Dedications: My four late friends Rory, Stan, Bryan, Jeff - shine on you crazy diamonds, they would have blogged too. Then theres Garry from Brisbane, Franco in Milan, Mike now in S.F. / my '60s-'80s gang: Ned & Joseph in Ireland; in England: Frank, Des, Guy, Clive, Joe & Joe, Ian, Ivan, Nick, David, Les, Stewart, the 3 Michaels / Catriona, Sally, Monica, Jean, Ella, Anne, Candie / and now: Daryl in N.Y., Jerry, John, Colin, Martin and Donal.
Thursday, 25 September 2014
Hilariously awful movies: The Devil At 4 O'Clock
THE DEVIL AT 4 O'CLOCK, 1961. Here is a movie to laugh at ... One would expect something good from a film with both Spencer Tracy and Frank Sinatra in 1961, helmed by veteran Mervyn Le Roy (who directed GOLD-DIGGERS OF 1933, see below) - a drama about religion and faith set in the South Seas as a volcano erupts. But what we get is a tedious, laughable plod though all the cliches - yes there is the lovely blind native girl (Barbara Luna) whom convict Sinatra deveops feelings for, there is the idealistic young priest (Kerwin Matthews, wasted here) who arrives to replace the tired old priest who has lost (and then regains) his faith - thats Tracy.
Three convicts enroute to
put to work at a children's leper hospital when their plane makes an unexpected
stop on another island. There, Father Perreau is to get off and replace Father
Doonan, who's been relieved of his duties by the cardinal. Once on the island,
things get out of control when the volcano decides to erupt, and the Governor
orders an evacuation. The convicts, priests and leper children are all on top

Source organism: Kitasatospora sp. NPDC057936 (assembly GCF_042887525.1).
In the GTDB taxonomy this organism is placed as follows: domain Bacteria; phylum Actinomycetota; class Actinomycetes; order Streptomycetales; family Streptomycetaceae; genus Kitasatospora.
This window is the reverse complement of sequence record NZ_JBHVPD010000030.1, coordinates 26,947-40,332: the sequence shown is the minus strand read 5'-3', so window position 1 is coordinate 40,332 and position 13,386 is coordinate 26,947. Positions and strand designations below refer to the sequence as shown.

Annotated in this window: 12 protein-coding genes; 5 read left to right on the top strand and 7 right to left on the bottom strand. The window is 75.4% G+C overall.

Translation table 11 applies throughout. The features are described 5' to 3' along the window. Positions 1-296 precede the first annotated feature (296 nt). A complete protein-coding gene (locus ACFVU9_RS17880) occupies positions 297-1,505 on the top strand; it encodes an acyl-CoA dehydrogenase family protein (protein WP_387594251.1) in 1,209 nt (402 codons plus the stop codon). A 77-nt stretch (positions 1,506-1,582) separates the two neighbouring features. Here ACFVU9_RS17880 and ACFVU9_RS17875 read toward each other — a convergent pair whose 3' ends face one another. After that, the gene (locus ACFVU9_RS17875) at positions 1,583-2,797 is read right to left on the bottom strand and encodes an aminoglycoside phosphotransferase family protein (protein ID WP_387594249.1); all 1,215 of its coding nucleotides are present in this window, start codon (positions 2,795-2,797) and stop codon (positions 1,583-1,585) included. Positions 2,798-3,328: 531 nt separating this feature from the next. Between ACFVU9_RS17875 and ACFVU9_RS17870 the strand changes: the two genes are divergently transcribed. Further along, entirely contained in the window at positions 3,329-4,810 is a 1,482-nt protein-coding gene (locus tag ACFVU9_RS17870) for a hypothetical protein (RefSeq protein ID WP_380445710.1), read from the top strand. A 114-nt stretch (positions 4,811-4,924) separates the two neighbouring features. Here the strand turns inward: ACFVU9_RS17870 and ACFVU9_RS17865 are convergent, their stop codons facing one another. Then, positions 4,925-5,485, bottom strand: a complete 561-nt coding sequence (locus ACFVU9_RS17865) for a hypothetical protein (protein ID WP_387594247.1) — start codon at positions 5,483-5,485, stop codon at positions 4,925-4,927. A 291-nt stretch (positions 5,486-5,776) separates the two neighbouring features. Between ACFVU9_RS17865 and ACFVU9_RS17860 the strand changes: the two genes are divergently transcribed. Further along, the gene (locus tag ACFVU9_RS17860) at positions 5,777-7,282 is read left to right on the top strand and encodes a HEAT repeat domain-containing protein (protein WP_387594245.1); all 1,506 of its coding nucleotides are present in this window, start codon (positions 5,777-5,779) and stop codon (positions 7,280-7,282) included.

of the island and have no sure way to get down and off to safety. All must work
together if any are to survive.
The ending is a hoot as Spence and One Take Frank are left on the island and Frank crosses himself and is redeemed, due to Spencer, as the island explodes and they go to the bottom of the pacific. Kerwin and the others escape. Then there is the convict who falls into the quicksand ... and several other assorted treats. Perhaps Tracy felt like a change from those prestige movies like THE OLD MAN AND THE SEA or JUDGEMENT AT NUREMBURG, whereas Frank signed up for anything then. Le Roy made another doozy that year, difficult to see now, A MAJORITY OF ONE a tedious comedy with the stunt casting of Alec Guinness as a Japanese, wooing Jewish widow Rosalind Russell. I saw it as a kid. Le Roy scored though with GYPSY in 1962 and that Jean Seberg romantic thriller MOMENT TO MOMENT in 1965, which I like a lot and must return to. When I saw Le Roy being interviewed at the London National Film Theatre in the early '70s it began with the "You Gotta Have a Gimmick" number by the three strippers from GYSPY. Fab.